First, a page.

My knee-jerk reaction is to say “No”, but there’s probably a bit of designer ego in that. Web designers are effectively modern vanity publishers and people like seeing their name (or logo) in all its glory. One can’t be too rude when it comes to client vanity.
Can you make my website logo bigger?
Nearly all clients, upon seeing a mock-up of their potential new website, ask this question.
The reasons why I don’t encourage a really big logo are pretty simple.
1. People aren’t here to see your logo
W-what? Really? . . . No.
If you want them to visit your website more than once, they are here to see new content (we can help you with that).
2. A bigger logo will actually detract from your site content
When you ask your developer to make your website logo bigger, ask yourself – Is this the best possible way forward for my website?
Great content (like this I hope) is the sole reason why visitors come to your website. If you aren’t refreshing content every week (or month at worst) with new and industry related articles or information, you’re not really doing it right. By it, I mean your website. The only reason why anyone returns to your website for a second time is to see what’s new.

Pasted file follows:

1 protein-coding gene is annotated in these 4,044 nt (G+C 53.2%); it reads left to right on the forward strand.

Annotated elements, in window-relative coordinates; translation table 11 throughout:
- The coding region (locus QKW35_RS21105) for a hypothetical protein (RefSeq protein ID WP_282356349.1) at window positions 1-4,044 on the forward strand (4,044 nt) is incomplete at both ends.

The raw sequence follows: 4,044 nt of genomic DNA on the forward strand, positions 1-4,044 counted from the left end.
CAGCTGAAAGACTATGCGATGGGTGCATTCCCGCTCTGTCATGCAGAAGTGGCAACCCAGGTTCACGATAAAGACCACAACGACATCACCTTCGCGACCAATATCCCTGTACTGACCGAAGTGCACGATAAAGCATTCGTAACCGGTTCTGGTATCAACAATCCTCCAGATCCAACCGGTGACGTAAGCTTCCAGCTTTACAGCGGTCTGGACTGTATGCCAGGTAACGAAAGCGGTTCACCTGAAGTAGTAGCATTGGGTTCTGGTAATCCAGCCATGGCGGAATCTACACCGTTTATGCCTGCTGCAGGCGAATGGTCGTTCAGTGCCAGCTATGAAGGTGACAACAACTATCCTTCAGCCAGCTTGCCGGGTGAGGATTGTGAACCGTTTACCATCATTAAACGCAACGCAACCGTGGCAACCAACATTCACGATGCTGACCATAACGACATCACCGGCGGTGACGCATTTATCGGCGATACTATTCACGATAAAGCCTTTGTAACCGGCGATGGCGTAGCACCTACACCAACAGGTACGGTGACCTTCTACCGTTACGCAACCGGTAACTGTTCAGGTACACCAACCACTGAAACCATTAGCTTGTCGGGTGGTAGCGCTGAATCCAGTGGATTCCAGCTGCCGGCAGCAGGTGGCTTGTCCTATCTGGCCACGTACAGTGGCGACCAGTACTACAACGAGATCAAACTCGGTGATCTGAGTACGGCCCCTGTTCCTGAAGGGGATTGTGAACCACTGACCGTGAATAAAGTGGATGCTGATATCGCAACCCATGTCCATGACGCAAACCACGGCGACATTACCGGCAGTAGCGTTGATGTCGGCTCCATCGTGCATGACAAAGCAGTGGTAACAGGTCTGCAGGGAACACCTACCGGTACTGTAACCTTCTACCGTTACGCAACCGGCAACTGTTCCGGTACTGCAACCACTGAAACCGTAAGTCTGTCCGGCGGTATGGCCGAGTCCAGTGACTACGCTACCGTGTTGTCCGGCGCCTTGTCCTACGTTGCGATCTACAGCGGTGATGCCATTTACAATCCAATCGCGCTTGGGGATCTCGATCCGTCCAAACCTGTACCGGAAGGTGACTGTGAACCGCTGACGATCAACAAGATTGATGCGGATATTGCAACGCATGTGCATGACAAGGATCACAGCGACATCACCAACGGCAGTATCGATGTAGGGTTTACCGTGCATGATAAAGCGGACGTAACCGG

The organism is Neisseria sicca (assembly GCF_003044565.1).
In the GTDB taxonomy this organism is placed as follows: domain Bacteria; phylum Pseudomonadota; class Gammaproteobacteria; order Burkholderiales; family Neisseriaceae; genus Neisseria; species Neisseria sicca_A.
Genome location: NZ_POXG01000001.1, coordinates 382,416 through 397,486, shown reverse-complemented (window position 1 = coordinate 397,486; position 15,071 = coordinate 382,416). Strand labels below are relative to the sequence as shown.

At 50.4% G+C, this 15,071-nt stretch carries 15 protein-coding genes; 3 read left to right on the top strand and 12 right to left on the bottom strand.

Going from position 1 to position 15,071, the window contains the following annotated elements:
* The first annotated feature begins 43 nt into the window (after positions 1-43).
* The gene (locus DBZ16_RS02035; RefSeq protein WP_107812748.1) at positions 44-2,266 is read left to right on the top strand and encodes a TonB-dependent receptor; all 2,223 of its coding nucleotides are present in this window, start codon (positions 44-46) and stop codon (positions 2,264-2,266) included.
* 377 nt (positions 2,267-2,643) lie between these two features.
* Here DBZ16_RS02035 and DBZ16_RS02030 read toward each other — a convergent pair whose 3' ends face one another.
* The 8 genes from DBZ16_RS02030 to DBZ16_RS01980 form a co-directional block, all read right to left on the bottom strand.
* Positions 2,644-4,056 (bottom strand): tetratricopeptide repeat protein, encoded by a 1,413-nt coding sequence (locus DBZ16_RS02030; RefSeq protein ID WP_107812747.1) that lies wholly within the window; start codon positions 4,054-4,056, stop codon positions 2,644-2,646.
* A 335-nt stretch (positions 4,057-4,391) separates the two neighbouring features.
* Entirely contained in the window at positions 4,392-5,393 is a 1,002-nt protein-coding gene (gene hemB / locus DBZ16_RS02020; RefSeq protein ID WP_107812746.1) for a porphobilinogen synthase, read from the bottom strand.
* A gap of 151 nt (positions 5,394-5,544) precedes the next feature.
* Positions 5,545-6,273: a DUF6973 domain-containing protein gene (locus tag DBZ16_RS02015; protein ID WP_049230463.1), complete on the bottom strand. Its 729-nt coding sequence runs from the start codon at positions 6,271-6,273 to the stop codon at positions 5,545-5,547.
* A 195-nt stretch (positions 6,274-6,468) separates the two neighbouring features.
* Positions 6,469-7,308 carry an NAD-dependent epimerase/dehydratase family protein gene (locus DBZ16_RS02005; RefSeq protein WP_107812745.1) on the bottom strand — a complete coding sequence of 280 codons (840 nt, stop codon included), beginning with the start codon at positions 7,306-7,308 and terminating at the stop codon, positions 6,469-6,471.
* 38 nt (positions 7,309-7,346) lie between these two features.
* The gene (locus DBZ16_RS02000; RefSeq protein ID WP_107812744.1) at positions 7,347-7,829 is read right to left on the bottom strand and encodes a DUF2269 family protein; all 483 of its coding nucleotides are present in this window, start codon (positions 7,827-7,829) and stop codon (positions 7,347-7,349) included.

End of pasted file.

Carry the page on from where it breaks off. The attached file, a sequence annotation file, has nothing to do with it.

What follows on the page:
3. Your logo doesn’t really play a big part of your site’s navigational hierarchy
By making your website logo bigger, headings, sub-headings, some associated graphics and page text will also have to be adjusted. Otherwise it will look out of balance. Minor site changes affect other items on the page. As a web designer, I’m trying to cram as many things as possible into the top part of the screen – the bit before users scroll down (roughly the size of your site when viewed on a small monitor such as a tablet).
4. Check out this fun ad for “Make My Logo Bigger Cream”
Not really a reason in itself, but this comical ad is a favourite with web designers.
5. Nobody actually cares about your website logo
Sad, but true. Nobody cares about small men who drive big cars, either. The bigger your logo, the more insecure your company looks – especially if the logo is detracting from (or even dictating) website usability.
It’s always refreshing when clients tell you that their logo is too big.
Potential clients don’t care about your logo. If it affects the position of more important site content, pushing your latest items below the fold (the bottom of the monitor) they may miss important parts of your site. Making a logo smaller will give your marketing department more page real estate.
When one considers that the average time spent on any web page is about fifteeen seconds (link to Times article) can you really afford to have that third news item or product special drop off the bottom of a laptop or tablet screen?
It’s not the logo size that matters. It’s how it affects your pixels. ;)
Logo Design Service
Naturally, we do logos as well as websites. If you would like us to design your logo, get in touch.
Read this design case study to see prices for various print work.
Author: Edwin James Lynch
Edwin wrote his first (Harrier Jump-jet) computer program in 1982. Today he builds websites and guides companies through best practice, future-proof web development. He lectured 15yrs+ at Curtin University where (in 2007) he was voted 5th best tutor out of 2,500+ Open University Australia tutor / lecturers.